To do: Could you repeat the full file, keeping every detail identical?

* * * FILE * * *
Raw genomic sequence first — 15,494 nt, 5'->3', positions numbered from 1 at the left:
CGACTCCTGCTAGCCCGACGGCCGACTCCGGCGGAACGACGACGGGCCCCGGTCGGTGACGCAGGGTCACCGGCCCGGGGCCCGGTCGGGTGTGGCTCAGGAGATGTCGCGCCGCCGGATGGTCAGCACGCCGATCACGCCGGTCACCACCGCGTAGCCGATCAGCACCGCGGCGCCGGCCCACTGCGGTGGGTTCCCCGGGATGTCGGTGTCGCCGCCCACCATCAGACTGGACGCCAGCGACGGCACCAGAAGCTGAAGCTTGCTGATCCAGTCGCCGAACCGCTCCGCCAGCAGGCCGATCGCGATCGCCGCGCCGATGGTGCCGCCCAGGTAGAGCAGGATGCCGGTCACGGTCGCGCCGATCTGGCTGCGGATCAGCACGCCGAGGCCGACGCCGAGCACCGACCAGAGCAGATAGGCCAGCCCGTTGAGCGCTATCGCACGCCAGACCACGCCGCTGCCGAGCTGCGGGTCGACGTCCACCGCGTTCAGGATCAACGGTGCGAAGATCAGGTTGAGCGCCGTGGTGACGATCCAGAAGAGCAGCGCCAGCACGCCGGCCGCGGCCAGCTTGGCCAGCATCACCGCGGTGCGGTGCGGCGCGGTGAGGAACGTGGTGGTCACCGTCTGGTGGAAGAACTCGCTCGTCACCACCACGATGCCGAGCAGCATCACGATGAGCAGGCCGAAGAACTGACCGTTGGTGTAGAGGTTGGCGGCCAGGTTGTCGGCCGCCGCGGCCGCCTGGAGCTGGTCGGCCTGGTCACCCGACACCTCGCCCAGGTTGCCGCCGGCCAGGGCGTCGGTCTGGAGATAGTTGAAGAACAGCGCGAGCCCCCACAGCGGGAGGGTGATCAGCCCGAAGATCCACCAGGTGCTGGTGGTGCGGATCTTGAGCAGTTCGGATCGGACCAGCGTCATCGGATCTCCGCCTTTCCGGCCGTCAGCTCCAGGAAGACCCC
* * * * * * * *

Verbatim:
Raw genomic sequence first — 15,494 nt, 5'->3', positions numbered from 1 at the left:
CGACTCCTGCTAGCCCGACGGCCGACTCCGGCGGAACGACGACGGGCCCCGGTCGGTGACGCAGGGTCACCGGCCCGGGGCCCGGTCGGGTGTGGCTCAGGAGATGTCGCGCCGCCGGATGGTCAGCACGCCGATCACGCCGGTCACCACCGCGTAGCCGATCAGCACCGCGGCGCCGGCCCACTGCGGTGGGTTCCCCGGGATGTCGGTGTCGCCGCCCACCATCAGACTGGACGCCAGCGACGGCACCAGAAGCTGAAGCTTGCTGATCCAGTCGCCGAACCGCTCCGCCAGCAGGCCGATCGCGATCGCCGCGCCGATGGTGCCGCCCAGGTAGAGCAGGATGCCGGTCACGGTCGCGCCGATCTGGCTGCGGATCAGCACGCCGAGGCCGACGCCGAGCACCGACCAGAGCAGATAGGCCAGCCCGTTGAGCGCTATCGCACGCCAGACCACGCCGCTGCCGAGCTGCGGGTCGACGTCCACCGCGTTCAGGATCAACGGTGCGAAGATCAGGTTGAGCGCCGTGGTGACGATCCAGAAGAGCAGCGCCAGCACGCCGGCCGCGGCCAGCTTGGCCAGCATCACCGCGGTGCGGTGCGGCGCGGTGAGGAACGTGGTGGTCACCGTCTGGTGGAAGAACTCGCTCGTCACCACCACGATGCCGAGCAGCATCACGATGAGCAGGCCGAAGAACTGACCGTTGGTGTAGAGGTTGGCGGCCAGGTTGTCGGCCGCCGCGGCCGCCTGGAGCTGGTCGGCCTGGTCACCCGACACCTCGCCCAGGTTGCCGCCGGCCAGGGCGTCGGTCTGGAGATAGTTGAAGAACAGCGCGAGCCCCCACAGCGGGAGGGTGATCAGCCCGAAGATCCACCAGGTGCTGGTGGTGCGGATCTTGAGCAGTTCGGATCGGACCAGCGTCATCGGATCTCCGCCTTTCCGGCCGTCAGCTCCAGGAAGACCCC